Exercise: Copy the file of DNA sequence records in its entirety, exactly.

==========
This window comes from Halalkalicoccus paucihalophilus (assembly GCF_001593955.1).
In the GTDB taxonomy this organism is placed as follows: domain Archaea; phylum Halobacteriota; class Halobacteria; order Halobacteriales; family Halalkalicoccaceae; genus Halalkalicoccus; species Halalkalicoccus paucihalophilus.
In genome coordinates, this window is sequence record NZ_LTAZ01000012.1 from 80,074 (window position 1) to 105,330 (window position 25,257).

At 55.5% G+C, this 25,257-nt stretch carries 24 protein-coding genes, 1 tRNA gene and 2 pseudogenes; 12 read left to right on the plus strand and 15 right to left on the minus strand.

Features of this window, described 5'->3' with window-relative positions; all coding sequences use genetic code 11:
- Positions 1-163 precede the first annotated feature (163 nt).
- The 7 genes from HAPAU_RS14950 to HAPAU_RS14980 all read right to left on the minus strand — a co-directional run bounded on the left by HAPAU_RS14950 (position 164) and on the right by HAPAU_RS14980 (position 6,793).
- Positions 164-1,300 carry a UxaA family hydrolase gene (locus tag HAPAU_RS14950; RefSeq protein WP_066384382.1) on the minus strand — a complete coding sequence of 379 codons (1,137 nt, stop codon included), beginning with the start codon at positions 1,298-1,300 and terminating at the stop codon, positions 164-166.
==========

This window comes from Halalkalicoccus paucihalophilus (assembly GCF_001593955.1).
In the GTDB taxonomy this organism is placed as follows: domain Archaea; phylum Halobacteriota; class Halobacteria; order Halobacteriales; family Halalkalicoccaceae; genus Halalkalicoccus; species Halalkalicoccus paucihalophilus.
In genome coordinates, this window is sequence record NZ_LTAZ01000012.1 from 80,074 (window position 1) to 105,330 (window position 25,257).

At 55.5% G+C, this 25,257-nt stretch carries 24 protein-coding genes, 1 tRNA gene and 2 pseudogenes; 12 read left to right on the plus strand and 15 right to left on the minus strand.

Features of this window, described 5'->3' with window-relative positions; all coding sequences use genetic code 11:
- Positions 1-163 precede the first annotated feature (163 nt).
- The 7 genes from HAPAU_RS14950 to HAPAU_RS14980 all read right to left on the minus strand — a co-directional run bounded on the left by HAPAU_RS14950 (position 164) and on the right by HAPAU_RS14980 (position 6,793).
- Positions 164-1,300 carry a UxaA family hydrolase gene (locus tag HAPAU_RS14950; RefSeq protein WP_066384382.1) on the minus strand — a complete coding sequence of 379 codons (1,137 nt, stop codon included), beginning with the start codon at positions 1,298-1,300 and terminating at the stop codon, positions 164-166.